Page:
Entrance of the office where I go

Entrance of the building next door

Famous sculpture on a bridge

I liked all the stickers, might get a few on my bicycle!


Some Mornings

... are easier to get up to. I'm starting some month-long morning work, and woke up to a decent pre-sunrise scene. Stacked my ND and PL filters on my lens, and got this 30s. exposure. Why 30 seconds? To get some blurry effects in the clouds. Would have wished for more, but the wind wasn't too strong. Enjoy!


Thank you Kaz & Momo

My picture of Kaz & my wife was selected as a finalist winner in the Sennichimae Dai-Hekimen Visual Project Photo Contest. With it comes a purse prize of ¥50,000! Cool!! Entitled 'Welcome to Life', it sits in nice company with the other winners. There'll be some sort of award ceremony on March 12, I plan to go, with my models if possible, although it's a little early to plan this much. Here's the shot again.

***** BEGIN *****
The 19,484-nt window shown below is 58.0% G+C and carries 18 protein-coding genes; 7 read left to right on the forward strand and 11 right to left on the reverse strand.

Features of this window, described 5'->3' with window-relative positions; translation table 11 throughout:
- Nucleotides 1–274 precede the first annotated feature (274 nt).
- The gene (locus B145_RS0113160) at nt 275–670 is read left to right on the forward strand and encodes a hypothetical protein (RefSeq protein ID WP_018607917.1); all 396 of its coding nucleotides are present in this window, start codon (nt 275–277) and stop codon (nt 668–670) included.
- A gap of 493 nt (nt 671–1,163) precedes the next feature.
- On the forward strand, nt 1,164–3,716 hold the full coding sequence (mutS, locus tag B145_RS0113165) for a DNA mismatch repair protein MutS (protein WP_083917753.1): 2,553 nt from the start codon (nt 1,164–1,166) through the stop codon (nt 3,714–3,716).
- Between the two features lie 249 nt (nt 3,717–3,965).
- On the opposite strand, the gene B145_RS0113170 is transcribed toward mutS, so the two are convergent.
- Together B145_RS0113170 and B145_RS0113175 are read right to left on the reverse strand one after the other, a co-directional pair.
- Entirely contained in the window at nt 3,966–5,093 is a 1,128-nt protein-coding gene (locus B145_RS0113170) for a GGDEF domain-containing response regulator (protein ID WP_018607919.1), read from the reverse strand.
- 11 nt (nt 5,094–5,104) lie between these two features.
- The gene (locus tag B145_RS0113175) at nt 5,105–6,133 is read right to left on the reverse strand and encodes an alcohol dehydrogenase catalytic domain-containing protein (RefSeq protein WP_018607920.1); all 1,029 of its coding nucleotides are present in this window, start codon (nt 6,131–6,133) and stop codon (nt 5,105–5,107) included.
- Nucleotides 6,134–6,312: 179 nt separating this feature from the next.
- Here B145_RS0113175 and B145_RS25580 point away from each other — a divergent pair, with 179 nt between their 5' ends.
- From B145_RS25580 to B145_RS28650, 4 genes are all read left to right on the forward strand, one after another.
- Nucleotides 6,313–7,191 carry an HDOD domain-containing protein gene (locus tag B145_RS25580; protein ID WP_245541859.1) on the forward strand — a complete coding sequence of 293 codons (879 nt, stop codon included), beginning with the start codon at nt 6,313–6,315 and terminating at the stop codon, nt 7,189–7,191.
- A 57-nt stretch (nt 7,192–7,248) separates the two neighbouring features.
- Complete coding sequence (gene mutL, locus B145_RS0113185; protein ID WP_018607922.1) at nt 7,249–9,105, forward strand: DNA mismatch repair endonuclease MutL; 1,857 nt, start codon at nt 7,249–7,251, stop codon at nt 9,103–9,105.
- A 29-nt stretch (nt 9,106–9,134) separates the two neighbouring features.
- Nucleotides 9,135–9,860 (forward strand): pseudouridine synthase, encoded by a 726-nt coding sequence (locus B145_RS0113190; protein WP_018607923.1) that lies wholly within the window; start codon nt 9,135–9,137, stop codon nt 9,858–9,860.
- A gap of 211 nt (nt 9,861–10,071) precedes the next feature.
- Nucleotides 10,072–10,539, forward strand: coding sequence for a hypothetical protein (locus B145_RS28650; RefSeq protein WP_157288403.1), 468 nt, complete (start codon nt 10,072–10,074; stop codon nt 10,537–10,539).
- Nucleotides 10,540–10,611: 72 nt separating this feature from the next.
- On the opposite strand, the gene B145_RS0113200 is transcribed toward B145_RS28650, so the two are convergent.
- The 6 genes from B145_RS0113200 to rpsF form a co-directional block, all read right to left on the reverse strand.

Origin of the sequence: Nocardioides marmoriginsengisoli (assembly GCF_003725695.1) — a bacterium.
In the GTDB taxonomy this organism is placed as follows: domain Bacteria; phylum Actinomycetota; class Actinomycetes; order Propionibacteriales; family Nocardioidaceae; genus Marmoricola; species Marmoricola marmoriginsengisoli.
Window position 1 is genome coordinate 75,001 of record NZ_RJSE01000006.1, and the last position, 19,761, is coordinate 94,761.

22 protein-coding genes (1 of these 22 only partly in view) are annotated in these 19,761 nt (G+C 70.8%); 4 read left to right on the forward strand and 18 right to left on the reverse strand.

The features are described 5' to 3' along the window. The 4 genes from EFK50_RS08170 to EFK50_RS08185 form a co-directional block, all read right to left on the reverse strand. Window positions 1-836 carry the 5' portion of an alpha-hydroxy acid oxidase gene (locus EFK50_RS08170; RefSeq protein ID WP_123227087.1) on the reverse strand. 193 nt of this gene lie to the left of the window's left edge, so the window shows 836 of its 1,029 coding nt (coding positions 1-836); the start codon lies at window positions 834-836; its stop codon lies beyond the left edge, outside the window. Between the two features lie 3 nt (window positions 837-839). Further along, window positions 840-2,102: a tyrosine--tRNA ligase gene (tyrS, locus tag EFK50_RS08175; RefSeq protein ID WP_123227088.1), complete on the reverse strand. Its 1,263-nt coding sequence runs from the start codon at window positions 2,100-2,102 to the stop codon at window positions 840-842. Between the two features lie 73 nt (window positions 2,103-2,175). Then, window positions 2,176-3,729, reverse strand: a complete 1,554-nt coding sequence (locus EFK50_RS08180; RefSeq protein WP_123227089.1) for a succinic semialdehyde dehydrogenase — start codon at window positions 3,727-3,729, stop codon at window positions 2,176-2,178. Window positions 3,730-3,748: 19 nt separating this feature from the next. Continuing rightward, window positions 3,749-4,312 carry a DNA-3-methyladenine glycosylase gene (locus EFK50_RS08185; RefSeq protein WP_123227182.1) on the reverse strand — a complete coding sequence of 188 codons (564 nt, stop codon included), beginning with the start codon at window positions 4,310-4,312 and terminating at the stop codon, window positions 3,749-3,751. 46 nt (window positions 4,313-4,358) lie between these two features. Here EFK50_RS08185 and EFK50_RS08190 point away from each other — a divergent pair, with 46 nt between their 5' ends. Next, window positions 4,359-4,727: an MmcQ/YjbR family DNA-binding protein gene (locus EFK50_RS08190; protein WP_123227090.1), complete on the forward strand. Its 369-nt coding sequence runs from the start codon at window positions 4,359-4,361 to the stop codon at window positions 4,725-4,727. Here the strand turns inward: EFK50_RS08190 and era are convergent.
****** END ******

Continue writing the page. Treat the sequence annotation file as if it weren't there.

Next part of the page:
Miaow (more B/W)

This time I took my concept a step further and tried to reproduce more accurately the original picture. I took a picture of a stray that I like, boosted the contrast to 100% and then converted to B/W by simply unsaturating it. Then, I played around with ellipses and fill. Here are different stages.

What do you think? Less impressionistic than some of my other creations, including the one below, but interesting result anyways. By the way, I haven't found the way to save a good jpeg without the pixelated lines, sorry.



When photographing your kids, it's a good idea to vary your shots. One thing you can do is focus on one body part. (D)SLRs lenses, especially faster ones with a low F/stop allow you to throw out of focus other elements of the image. As the eye will naturally look at the in-focus part, the subject of your picture will become immediately clear, just like with this shot.